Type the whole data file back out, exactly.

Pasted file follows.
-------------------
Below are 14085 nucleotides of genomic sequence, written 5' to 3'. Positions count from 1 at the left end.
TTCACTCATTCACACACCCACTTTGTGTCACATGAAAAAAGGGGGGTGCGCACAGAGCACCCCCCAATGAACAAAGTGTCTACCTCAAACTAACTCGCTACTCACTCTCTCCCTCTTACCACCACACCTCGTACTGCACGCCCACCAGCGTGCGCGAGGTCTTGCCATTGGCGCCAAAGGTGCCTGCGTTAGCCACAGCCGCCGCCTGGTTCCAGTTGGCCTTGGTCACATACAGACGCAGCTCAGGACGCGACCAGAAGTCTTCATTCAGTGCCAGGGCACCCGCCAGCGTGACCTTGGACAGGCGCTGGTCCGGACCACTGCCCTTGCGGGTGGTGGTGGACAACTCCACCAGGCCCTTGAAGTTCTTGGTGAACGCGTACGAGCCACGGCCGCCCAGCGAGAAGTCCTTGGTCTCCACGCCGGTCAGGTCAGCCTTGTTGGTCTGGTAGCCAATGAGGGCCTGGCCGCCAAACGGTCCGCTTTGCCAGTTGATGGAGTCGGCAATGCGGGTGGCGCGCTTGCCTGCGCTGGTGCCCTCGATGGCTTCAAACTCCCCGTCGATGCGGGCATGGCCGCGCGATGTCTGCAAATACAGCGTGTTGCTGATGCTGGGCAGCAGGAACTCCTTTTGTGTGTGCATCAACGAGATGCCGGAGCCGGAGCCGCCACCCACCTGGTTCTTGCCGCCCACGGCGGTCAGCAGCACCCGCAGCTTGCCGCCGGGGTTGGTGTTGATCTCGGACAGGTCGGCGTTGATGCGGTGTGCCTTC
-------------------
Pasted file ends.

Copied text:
Below are 14085 nucleotides of genomic sequence, written 5' to 3'. Positions count from 1 at the left end.
TTCACTCATTCACACACCCACTTTGTGTCACATGAAAAAAGGGGGGTGCGCACAGAGCACCCCCCAATGAACAAAGTGTCTACCTCAAACTAACTCGCTACTCACTCTCTCCCTCTTACCACCACACCTCGTACTGCACGCCCACCAGCGTGCGCGAGGTCTTGCCATTGGCGCCAAAGGTGCCTGCGTTAGCCACAGCCGCCGCCTGGTTCCAGTTGGCCTTGGTCACATACAGACGCAGCTCAGGACGCGACCAGAAGTCTTCATTCAGTGCCAGGGCACCCGCCAGCGTGACCTTGGACAGGCGCTGGTCCGGACCACTGCCCTTGCGGGTGGTGGTGGACAACTCCACCAGGCCCTTGAAGTTCTTGGTGAACGCGTACGAGCCACGGCCGCCCAGCGAGAAGTCCTTGGTCTCCACGCCGGTCAGGTCAGCCTTGTTGGTCTGGTAGCCAATGAGGGCCTGGCCGCCAAACGGTCCGCTTTGCCAGTTGATGGAGTCGGCAATGCGGGTGGCGCGCTTGCCTGCGCTGGTGCCCTCGATGGCTTCAAACTCCCCGTCGATGCGGGCATGGCCGCGCGATGTCTGCAAATACAGCGTGTTGCTGATGCTGGGCAGCAGGAACTCCTTTTGTGTGTGCATCAACGAGATGCCGGAGCCGGAGCCGCCACCCACCTGGTTCTTGCCGCCCACGGCGGTCAGCAGCACCCGCAGCTTGCCGCCGGGGTTGGTGTTGATCTCGGACAGGTCGGCGTTGATGCGGTGTGCCTTC